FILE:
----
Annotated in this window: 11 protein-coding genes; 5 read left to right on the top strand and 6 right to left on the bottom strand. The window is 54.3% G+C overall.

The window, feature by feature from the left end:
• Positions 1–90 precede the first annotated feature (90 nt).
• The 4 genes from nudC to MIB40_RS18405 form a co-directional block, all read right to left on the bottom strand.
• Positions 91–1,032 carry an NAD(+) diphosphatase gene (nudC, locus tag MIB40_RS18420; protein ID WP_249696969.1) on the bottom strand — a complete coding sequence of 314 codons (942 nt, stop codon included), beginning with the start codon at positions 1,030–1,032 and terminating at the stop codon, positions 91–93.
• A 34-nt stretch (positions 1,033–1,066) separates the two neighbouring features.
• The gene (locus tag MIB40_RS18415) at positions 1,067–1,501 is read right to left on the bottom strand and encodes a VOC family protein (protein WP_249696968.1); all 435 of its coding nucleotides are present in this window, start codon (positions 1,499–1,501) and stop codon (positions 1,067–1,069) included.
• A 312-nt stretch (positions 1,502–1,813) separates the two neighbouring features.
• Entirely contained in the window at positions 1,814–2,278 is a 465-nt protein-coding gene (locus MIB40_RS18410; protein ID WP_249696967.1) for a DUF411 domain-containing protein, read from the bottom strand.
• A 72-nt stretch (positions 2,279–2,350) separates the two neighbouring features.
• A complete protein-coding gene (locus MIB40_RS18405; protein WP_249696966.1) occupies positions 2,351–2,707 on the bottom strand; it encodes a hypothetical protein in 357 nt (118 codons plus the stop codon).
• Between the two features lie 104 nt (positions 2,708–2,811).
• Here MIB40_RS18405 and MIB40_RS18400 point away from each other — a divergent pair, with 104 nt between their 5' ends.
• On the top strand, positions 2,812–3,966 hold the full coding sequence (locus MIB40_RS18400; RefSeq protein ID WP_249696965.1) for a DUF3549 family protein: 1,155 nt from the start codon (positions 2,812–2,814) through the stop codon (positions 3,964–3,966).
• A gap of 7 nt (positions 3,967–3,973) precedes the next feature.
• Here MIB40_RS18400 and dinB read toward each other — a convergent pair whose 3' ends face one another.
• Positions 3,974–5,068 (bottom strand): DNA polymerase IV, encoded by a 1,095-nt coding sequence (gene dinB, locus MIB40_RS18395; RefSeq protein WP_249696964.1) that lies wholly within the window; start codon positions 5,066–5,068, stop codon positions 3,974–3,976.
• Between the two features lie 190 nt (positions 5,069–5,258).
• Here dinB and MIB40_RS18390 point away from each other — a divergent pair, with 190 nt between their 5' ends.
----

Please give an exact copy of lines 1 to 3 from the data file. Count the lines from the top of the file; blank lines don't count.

Annotated in this window: 11 protein-coding genes; 5 read left to right on the top strand and 6 right to left on the bottom strand. The window is 54.3% G+C overall.

The window, feature by feature from the left end:
• Positions 1–90 precede the first annotated feature (90 nt).